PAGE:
The art of love: School of Art hosts Valentine’s Day art sale


Anthony Scilla

Echo Davis, who majors in cermaics, purchases a variety of cards and stickers from Brittany Gorelick at the art sale on Feb. 10, 2023.

Danielle Stehle, Reporter

Kent State student artists sold multiple pieces of art to spread their love of what art truly means on Feb. 10. Many students like junior fashion merchandising major Mandolin Arnett displayed her work for others to view and purchase.

“I was really nervous but excited going to sleep last night,” Arnett said. “I’m actually getting [my name] out there.”

Arnett showcased her pieces for the first art time which she said has impacted her in many ways.

“People have been buying my [work] and it has been really inspiring,” Arnett said. “It gets me more excited about jewelry that people really like my [work].”

Not only have first-time artists benefited from art sales, but artists who have been promoting their work throughout the years

Brittany Gorelick, print media and photography graduate candidate, poses with a piece of their artwork on Feb. 10, 2023.

have learned through their experience. Senior fashion design major Sam Martin believes that these art sales have helped her educationally and professionally.

“I have definitely learned my audience,” Martin said. “It has been eye-opening seeing people liking my work.”

Martin is motivated to “continue to put herself out there after graduation” because of the success she has had.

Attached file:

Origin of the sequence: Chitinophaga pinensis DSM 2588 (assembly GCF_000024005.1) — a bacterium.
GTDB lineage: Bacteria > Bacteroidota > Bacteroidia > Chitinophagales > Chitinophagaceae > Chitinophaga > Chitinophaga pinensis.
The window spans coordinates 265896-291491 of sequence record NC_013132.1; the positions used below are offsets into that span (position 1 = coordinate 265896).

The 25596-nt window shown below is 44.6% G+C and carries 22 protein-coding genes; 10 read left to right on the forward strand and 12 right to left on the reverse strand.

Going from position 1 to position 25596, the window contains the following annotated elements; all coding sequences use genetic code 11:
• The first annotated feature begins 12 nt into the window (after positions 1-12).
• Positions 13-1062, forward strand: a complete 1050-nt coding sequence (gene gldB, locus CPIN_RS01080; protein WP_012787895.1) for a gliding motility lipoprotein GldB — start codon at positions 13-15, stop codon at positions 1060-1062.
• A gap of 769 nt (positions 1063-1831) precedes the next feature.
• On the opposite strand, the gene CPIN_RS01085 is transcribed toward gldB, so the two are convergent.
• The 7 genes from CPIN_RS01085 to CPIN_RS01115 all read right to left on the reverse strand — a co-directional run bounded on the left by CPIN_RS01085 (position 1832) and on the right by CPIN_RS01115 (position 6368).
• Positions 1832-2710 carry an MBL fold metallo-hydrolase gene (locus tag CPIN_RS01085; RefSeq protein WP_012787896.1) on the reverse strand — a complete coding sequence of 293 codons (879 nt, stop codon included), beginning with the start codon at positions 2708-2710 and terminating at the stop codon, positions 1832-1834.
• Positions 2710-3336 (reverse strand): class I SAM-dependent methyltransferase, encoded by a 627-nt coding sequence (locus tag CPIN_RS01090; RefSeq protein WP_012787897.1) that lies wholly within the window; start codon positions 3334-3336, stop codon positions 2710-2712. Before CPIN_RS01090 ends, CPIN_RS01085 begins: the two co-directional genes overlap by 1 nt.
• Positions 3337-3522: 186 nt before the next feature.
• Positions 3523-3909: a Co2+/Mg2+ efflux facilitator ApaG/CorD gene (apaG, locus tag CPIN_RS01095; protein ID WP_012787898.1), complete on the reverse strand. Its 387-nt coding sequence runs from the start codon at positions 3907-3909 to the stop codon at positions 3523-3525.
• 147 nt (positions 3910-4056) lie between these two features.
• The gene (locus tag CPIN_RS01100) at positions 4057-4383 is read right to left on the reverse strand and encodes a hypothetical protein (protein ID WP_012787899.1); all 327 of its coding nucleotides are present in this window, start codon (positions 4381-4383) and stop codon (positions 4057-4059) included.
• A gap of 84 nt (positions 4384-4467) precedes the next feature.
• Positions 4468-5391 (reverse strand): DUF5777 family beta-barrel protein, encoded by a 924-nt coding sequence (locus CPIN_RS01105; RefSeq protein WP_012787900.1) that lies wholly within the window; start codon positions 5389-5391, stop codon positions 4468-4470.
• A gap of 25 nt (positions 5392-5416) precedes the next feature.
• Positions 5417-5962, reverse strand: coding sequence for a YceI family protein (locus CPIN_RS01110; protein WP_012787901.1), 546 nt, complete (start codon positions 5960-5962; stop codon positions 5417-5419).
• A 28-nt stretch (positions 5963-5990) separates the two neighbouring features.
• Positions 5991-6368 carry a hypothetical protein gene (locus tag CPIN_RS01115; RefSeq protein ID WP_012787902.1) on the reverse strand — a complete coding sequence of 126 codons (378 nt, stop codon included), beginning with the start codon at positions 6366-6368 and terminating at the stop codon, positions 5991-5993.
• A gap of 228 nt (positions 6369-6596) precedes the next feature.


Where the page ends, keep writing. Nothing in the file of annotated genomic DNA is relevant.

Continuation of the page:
Graduate student Bee Reid said the art sale contributed to success not only for student artists but it created success for the turnout of the sale.

“We have been selling a ton of work throughout the day,” Reid said. “For the jewelry club specifically, we have over 10 people selling. That’s the highest turnout I have seen since I have been [at Kent State].”

This turnout does not only involve Kent State faculty and students, but it also reaches out to those who are not part of the university community.

“This art sale helps bring in people who are outside of the Kent campus,” Reid said. “With the advertising and promoting of [the art sale], we have people who aren’t artists with Kent coming and supporting us.”

With all the intimidation that an art sale brings, Reid encourages artists who want to sell their own art to the community.

“You just got to go for it,” Reid said. “It can be really scary and vulnerable putting yourself out there, but you never know if you don’t try.”

Danielle Stehle is a reporter. Contact her at [email protected].